I don't think I'm the world's best poet, or blogger, and I know my photographs, while fine, are not always brilliant. I make mistakes every day. My house is often a mess, and the entire day could pass with toast crumbs on the kitchen table. I wish I could be kinder, and consistently think well of people. I wish for elegance. I wish to be more understanding. For compassion. I wish I could be less nervous some days, and more confident. I wish I'd said this instead of that.

The thing is, we're imperfect. I'm imperfect. Where to go with it?


“…feelings like disappointment, embarrassment, irritation, resentment, anger, jealousy, and fear, instead of being bad news, are actually very clear moments that teach us where it is that we’re holding back. They teach us to perk up and lean in when we feel we’d rather collapse and back away. They’re like messengers that show us, with terrifying clarity, exactly where we’re stuck. This very moment is the perfect teacher, and, lucky for us, it’s with us wherever we are.”
 - Pema Chödrön

And:

“Remind yourself, in whatever way is personally meaningful, that it is not in your best interest to reinforce thoughts and feelings of unworthiness. Even if you’ve already taken the bait and feel the familiar pull of self-denigration, marshal your intelligence, courage, and humor in order to turn the tide. Ask yourself: Do I want to strengthen what I’m feeling now? Do I want to cut myself off from my basic goodness? Remind yourself that your fundamental nature is unconditionally open and free.”
 - Pema Chodron


These are the thoughts I'm going to sit with today.




Leaving you with a hint of photographs to come this week. (With thanks to my mother-in-law for borrowed teacups)......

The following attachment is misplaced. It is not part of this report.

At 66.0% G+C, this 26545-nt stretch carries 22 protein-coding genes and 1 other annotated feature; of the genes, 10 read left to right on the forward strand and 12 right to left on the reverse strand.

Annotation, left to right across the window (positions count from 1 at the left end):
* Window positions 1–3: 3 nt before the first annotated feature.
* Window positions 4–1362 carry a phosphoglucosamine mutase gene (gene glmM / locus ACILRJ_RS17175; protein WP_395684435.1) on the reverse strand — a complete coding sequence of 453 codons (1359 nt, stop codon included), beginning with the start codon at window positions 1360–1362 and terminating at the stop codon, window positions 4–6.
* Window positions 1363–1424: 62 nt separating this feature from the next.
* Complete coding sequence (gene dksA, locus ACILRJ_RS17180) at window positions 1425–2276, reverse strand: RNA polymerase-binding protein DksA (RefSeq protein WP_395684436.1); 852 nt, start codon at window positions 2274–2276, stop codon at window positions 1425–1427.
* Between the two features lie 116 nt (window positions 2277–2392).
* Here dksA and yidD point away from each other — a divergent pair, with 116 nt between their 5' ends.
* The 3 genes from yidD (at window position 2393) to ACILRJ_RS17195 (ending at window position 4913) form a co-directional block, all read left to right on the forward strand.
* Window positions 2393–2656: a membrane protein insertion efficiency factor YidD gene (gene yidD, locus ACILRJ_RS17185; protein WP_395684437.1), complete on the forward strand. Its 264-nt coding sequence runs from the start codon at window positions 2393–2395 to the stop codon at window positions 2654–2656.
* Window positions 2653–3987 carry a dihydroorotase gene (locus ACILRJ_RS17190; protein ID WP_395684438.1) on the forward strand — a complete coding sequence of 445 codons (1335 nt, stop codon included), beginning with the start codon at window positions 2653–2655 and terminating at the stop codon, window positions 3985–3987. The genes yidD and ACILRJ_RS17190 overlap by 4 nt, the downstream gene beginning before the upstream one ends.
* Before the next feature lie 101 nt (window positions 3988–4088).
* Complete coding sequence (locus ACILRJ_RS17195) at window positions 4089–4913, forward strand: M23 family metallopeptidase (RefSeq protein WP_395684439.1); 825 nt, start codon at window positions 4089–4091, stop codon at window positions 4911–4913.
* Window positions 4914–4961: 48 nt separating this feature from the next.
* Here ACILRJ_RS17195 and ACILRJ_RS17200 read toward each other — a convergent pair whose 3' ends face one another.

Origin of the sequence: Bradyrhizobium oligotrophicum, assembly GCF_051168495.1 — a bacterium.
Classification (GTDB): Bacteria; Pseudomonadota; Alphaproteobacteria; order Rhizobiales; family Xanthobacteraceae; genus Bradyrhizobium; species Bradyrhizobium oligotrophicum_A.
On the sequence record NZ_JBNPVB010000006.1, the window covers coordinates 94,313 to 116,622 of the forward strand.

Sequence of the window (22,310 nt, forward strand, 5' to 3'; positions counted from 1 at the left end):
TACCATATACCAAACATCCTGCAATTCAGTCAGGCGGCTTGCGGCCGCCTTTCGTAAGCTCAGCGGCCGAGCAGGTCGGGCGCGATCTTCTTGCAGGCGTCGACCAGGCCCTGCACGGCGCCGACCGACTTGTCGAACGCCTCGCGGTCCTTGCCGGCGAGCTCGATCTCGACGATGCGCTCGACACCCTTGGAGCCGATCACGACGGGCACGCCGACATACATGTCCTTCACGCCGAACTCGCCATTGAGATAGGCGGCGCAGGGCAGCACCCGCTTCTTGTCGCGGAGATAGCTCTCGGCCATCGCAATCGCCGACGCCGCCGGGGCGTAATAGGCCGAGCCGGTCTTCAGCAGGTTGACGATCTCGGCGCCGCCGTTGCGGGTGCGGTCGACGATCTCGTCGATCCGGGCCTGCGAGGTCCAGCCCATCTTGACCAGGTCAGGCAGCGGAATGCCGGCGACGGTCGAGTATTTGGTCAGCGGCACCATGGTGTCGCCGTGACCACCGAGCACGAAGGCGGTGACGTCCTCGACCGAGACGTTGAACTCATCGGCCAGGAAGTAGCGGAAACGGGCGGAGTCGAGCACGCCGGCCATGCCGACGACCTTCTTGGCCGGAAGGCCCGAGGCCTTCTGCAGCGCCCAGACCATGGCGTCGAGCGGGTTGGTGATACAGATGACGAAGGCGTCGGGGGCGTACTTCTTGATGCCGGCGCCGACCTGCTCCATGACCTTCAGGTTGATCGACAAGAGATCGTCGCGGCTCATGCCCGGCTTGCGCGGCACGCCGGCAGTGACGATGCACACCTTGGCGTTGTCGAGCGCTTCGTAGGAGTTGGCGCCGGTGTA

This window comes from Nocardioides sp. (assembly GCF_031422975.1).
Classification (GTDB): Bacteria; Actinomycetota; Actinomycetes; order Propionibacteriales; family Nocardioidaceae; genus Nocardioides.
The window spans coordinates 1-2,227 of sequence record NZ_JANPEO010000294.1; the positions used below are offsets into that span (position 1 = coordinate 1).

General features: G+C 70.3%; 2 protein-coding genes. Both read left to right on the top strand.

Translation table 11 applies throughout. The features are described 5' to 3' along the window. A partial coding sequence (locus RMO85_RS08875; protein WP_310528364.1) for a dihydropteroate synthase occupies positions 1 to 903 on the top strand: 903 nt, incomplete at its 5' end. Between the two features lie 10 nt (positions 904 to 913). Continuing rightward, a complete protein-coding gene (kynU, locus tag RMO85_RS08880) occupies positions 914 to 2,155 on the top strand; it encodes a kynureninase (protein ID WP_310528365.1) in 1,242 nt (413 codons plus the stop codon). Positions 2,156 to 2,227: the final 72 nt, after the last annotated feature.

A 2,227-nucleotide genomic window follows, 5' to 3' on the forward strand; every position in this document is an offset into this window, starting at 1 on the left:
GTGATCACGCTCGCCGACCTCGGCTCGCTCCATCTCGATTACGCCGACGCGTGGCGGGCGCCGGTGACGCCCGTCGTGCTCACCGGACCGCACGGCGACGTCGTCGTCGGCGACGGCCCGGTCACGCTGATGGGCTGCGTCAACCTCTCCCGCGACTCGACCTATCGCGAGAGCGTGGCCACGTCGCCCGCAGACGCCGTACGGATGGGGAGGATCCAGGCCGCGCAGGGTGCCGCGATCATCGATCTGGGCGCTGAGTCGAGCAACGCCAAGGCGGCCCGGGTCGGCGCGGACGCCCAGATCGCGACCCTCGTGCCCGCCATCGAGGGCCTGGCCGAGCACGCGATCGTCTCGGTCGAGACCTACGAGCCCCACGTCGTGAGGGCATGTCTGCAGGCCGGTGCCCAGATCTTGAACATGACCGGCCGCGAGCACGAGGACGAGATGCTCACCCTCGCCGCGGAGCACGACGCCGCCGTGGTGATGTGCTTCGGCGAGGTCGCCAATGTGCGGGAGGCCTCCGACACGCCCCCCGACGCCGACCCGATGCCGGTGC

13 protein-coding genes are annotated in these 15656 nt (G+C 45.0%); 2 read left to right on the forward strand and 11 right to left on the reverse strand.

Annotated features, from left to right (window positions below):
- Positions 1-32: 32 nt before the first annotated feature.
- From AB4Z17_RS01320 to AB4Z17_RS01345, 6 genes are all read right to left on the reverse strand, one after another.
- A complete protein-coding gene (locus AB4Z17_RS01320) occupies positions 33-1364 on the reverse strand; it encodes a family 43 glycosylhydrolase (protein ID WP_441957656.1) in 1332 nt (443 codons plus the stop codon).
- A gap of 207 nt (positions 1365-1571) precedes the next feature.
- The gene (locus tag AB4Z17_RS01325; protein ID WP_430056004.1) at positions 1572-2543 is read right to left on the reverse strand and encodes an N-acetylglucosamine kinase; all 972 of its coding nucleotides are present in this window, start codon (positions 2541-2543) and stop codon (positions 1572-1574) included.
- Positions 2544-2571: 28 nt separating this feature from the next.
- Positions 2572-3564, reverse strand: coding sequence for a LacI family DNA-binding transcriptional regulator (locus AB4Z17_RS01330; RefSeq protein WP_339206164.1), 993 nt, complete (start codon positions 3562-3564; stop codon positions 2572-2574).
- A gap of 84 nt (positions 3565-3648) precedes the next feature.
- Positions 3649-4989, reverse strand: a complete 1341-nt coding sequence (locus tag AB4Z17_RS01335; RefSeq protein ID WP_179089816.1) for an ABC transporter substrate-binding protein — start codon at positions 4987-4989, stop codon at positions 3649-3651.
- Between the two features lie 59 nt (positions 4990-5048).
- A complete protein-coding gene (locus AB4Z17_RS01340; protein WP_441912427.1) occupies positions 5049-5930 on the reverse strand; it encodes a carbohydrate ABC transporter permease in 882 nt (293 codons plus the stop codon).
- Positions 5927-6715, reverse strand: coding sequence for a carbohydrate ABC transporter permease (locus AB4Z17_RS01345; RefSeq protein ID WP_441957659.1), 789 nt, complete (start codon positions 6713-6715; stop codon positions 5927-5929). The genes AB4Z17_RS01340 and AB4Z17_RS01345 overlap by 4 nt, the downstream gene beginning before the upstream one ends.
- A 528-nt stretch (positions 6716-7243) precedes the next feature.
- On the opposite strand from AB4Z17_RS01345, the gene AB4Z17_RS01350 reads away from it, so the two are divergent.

Friday, April 11, 2014

the reason I drink




Short Talk on Van Gogh

by Anne Carson

The reason I drink is to understand the
yellow sky the great yellow sky, said
Van Gogh. When he looked at the
world he saw the nails that attach
colours to things and he saw that the
nails were in pain.








I'm a little bit obsessed with yellow right now. And thinking about Van Gogh. Monet. Sunflowers.

The above photo taken at The Met last week. Not possible to get a photograph of just the painting - always people swarming around it. The guard constantly telling people not to get so close.

Here is Rob with Monet's sunflowers:



A terrible photo of me - but in front of Joan Mitchell's sunflower!





"Sunflowers are something I feel very intensively. They look so wonderful when young and they are so moving when dying. I don’t like fields of sunflowers. I like them alone or, of course, painted by Van Gogh."

- Joan Mitchell




Coincidentally, (?) Rob began painting a sunflower before we left, and is nearing the end. A couple more days work left on it, he tells me. But here is one he painted a while ago.





In other news, a recent piece I wrote titled "The Flower Can Always Be Changing," was published yesterday on the wonderful website, Numero Cinq. Take a look here.









And lastly, more news.....my author copies arrived yesterday. I was a nervous wreck, in all honesty, opening the box. You'd think I'd be all calm and cool about it - but I think I was more nervous with this one, than any of my previous books. (Maybe because I know too much, lol, I know what potentially lies ahead....). 

I'm thrilled with the book, the cover, the way it feels in my hand. And looking forward to launching it in Edmonton next week at Audreys Books next Thursday evening, the 17th at 7pm. More info here. 

If you've ordered the book, you should be getting it soon! Can't wait to hear your thoughts on it. 







Thursday, April 10, 2014

I save these moments for myself





The need to defend and define poetry. When we know very well it speaks for itself, must speak for itself.